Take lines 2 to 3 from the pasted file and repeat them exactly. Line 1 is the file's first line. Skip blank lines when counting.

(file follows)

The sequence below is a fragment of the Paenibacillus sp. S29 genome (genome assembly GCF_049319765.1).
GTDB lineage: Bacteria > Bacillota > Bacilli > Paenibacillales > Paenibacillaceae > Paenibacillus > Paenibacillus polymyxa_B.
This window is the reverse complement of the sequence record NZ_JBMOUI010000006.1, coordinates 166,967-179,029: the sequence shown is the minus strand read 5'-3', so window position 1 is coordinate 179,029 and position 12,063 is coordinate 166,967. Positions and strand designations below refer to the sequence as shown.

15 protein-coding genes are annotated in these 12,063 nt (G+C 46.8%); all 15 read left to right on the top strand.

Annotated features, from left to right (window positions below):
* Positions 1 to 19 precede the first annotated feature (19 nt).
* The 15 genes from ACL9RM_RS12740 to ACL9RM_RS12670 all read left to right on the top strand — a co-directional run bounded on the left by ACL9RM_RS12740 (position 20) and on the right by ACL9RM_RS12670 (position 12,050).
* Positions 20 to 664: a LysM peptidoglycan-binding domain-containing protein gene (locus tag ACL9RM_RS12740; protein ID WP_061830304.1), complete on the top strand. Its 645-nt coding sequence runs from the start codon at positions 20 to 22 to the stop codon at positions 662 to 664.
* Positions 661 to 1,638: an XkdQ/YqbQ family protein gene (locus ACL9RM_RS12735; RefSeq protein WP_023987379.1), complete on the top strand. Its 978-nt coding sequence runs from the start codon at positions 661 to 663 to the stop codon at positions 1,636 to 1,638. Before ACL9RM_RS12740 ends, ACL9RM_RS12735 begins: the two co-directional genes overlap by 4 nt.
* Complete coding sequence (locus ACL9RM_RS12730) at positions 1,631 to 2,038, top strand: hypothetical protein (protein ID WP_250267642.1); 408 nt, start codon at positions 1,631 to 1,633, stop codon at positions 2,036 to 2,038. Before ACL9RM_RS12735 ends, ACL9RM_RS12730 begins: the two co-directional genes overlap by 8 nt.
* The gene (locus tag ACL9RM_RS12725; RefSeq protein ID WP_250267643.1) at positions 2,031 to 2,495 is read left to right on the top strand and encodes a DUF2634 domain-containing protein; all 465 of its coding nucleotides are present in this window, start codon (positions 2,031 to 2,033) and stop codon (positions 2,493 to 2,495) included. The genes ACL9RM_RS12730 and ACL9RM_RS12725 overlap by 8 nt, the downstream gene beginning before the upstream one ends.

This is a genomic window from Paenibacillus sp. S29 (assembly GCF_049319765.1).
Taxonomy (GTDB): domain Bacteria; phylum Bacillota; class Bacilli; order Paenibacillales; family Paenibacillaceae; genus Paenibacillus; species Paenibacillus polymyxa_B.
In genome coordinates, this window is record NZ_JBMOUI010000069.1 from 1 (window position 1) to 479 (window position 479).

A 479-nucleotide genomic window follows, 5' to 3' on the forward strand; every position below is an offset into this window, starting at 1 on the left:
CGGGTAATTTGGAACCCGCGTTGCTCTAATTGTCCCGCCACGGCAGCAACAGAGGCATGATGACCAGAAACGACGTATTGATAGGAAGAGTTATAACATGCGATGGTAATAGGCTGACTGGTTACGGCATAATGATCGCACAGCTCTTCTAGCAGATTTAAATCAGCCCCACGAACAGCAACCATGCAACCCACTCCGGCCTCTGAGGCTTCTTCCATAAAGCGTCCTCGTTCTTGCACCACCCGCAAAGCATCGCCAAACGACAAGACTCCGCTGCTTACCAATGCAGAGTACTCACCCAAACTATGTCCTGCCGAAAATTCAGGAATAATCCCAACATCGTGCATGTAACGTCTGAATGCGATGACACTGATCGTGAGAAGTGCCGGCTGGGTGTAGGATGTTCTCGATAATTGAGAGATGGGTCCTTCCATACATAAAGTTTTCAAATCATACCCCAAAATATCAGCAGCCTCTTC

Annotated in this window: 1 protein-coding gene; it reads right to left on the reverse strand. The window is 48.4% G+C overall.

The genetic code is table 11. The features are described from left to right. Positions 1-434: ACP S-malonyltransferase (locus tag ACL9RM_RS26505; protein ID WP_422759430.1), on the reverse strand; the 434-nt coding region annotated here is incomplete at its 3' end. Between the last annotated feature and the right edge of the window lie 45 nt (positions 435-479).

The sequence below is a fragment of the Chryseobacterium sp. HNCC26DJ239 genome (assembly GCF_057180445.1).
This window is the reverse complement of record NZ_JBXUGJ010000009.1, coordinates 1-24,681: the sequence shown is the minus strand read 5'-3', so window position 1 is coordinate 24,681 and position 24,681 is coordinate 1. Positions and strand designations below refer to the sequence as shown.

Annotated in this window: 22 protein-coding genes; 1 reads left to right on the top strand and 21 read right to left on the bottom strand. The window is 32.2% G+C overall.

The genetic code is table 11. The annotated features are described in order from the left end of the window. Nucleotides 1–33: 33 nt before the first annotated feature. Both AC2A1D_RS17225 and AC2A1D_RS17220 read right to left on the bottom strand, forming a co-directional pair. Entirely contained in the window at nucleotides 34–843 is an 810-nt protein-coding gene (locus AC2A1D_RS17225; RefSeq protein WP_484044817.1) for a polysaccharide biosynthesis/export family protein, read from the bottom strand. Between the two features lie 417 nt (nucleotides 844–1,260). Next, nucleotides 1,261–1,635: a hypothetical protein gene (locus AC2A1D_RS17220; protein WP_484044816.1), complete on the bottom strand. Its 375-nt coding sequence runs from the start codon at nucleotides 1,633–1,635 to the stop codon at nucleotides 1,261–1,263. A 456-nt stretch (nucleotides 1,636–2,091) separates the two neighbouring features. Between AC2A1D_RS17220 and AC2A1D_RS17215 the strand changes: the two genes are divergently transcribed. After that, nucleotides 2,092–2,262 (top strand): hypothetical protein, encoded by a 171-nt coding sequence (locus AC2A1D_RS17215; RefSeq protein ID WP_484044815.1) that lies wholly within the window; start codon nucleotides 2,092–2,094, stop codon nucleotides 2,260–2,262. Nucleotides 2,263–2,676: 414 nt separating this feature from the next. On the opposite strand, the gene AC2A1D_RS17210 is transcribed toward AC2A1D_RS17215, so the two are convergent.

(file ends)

GTDB lineage: Bacteria > Bacillota > Bacilli > Paenibacillales > Paenibacillaceae > Paenibacillus > Paenibacillus polymyxa_B.
This window is the reverse complement of the sequence record NZ_JBMOUI010000006.1, coordinates 166,967-179,029: the sequence shown is the minus strand read 5'-3', so window position 1 is coordinate 179,029 and position 12,063 is coordinate 166,967. Positions and strand designations below refer to the sequence as shown.